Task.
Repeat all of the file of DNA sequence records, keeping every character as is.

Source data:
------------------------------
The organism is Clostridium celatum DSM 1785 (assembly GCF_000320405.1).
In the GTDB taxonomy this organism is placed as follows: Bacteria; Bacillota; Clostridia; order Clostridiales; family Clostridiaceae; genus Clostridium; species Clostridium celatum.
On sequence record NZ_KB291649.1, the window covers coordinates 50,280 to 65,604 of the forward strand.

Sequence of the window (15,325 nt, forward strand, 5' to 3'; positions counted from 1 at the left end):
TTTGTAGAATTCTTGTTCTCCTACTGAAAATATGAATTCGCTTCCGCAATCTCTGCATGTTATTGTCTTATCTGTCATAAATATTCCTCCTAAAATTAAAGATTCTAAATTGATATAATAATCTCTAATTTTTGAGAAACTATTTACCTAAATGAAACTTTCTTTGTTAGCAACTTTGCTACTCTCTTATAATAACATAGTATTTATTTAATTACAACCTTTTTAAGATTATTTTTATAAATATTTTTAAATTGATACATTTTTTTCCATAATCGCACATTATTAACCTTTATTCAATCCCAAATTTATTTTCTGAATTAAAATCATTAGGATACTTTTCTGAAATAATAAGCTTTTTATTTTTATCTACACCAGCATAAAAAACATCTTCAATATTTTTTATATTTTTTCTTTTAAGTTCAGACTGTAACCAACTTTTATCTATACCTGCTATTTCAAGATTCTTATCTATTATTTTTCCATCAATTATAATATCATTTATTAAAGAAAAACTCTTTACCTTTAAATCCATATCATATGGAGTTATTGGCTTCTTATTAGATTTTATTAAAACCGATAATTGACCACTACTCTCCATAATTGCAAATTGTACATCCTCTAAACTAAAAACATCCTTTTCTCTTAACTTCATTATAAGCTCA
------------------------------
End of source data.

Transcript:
The organism is Clostridium celatum DSM 1785 (assembly GCF_000320405.1).
In the GTDB taxonomy this organism is placed as follows: Bacteria; Bacillota; Clostridia; order Clostridiales; family Clostridiaceae; genus Clostridium; species Clostridium celatum.
On sequence record NZ_KB291649.1, the window covers coordinates 50,280 to 65,604 of the forward strand.

Sequence of the window (15,325 nt, forward strand, 5' to 3'; positions counted from 1 at the left end):
TTTGTAGAATTCTTGTTCTCCTACTGAAAATATGAATTCGCTTCCGCAATCTCTGCATGTTATTGTCTTATCTGTCATAAATATTCCTCCTAAAATTAAAGATTCTAAATTGATATAATAATCTCTAATTTTTGAGAAACTATTTACCTAAATGAAACTTTCTTTGTTAGCAACTTTGCTACTCTCTTATAATAACATAGTATTTATTTAATTACAACCTTTTTAAGATTATTTTTATAAATATTTTTAAATTGATACATTTTTTTCCATAATCGCACATTATTAACCTTTATTCAATCCCAAATTTATTTTCTGAATTAAAATCATTAGGATACTTTTCTGAAATAATAAGCTTTTTATTTTTATCTACACCAGCATAAAAAACATCTTCAATATTTTTTATATTTTTTCTTTTAAGTTCAGACTGTAACCAACTTTTATCTATACCTGCTATTTCAAGATTCTTATCTATTATTTTTCCATCAATTATAATATCATTTATTAAAGAAAAACTCTTTACCTTTAAATCCATATCATATGGAGTTATTGGCTTCTTATTAGATTTTATTAAAACCGATAATTGACCACTACTCTCCATAATTGCAAATTGTACATCCTCTAAACTAAAAACATCCTTTTCTCTTAACTTCATTATAAGCTCA